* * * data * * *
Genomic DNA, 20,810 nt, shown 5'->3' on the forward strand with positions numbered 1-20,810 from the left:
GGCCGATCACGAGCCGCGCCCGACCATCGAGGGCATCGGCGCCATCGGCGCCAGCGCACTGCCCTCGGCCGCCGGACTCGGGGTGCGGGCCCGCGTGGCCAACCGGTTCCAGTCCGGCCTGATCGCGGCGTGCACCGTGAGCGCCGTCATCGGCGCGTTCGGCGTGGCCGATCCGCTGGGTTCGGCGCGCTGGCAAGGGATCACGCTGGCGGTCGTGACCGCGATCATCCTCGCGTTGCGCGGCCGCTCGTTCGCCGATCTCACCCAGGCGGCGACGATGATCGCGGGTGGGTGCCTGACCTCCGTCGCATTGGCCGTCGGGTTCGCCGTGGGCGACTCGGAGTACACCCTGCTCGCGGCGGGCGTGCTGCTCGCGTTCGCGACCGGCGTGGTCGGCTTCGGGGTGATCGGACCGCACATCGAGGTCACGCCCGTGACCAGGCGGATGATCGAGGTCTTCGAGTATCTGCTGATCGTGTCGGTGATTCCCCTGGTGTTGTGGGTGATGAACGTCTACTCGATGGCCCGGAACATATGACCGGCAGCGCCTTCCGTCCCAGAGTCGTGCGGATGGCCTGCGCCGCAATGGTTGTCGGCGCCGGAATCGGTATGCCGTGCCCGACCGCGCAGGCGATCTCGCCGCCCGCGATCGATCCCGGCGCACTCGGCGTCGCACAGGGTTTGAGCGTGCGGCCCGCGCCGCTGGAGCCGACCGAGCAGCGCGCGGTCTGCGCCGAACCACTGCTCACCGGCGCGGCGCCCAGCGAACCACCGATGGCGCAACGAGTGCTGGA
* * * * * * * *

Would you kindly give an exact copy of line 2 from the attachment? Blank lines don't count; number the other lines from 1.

GGCCGATCACGAGCCGCGCCCGACCATCGAGGGCATCGGCGCCATCGGCGCCAGCGCACTGCCCTCGGCCGCCGGACTCGGGGTGCGGGCCCGCGTGGCCAACCGGTTCCAGTCCGGCCTGATCGCGGCGTGCACCGTGAGCGCCGTCATCGGCGCGTTCGGCGTGGCCGATCCGCTGGGTTCGGCGCGCTGGCAAGGGATCACGCTGGCGGTCGTGACCGCGATCATCCTCGCGTTGCGCGGCCGCTCGTTCGCCGATCTCACCCAGGCGGCGACGATGATCGCGGGTGGGTGCCTGACCTCCGTCGCATTGGCCGTCGGGTTCGCCGTGGGCGACTCGGAGTACACCCTGCTCGCGGCGGGCGTGCTGCTCGCGTTCGCGACCGGCGTGGTCGGCTTCGGGGTGATCGGACCGCACATCGAGGTCACGCCCGTGACCAGGCGGATGATCGAGGTCTTCGAGTATCTGCTGATCGTGTCGGTGATTCCCCTGGTGTTGTGGGTGATGAACGTCTACTCGATGGCCCGGAACATATGACCGGCAGCGCCTTCCGTCCCAGAGTCGTGCGGATGGCCTGCGCCGCAATGGTTGTCGGCGCCGGAATCGGTATGCCGTGCCCGACCGCGCAGGCGATCTCGCCGCCCGCGATCGATCCCGGCGCACTCGGCGTCGCACAGGGTTTGAGCGTGCGGCCCGCGCCGCTGGAGCCGACCGAGCAGCGCGCGGTCTGCGCCGAACCACTGCTCACCGGCGCGGCGCCCAGCGAACCACCGATGGCGCAACGAGTGCTGGA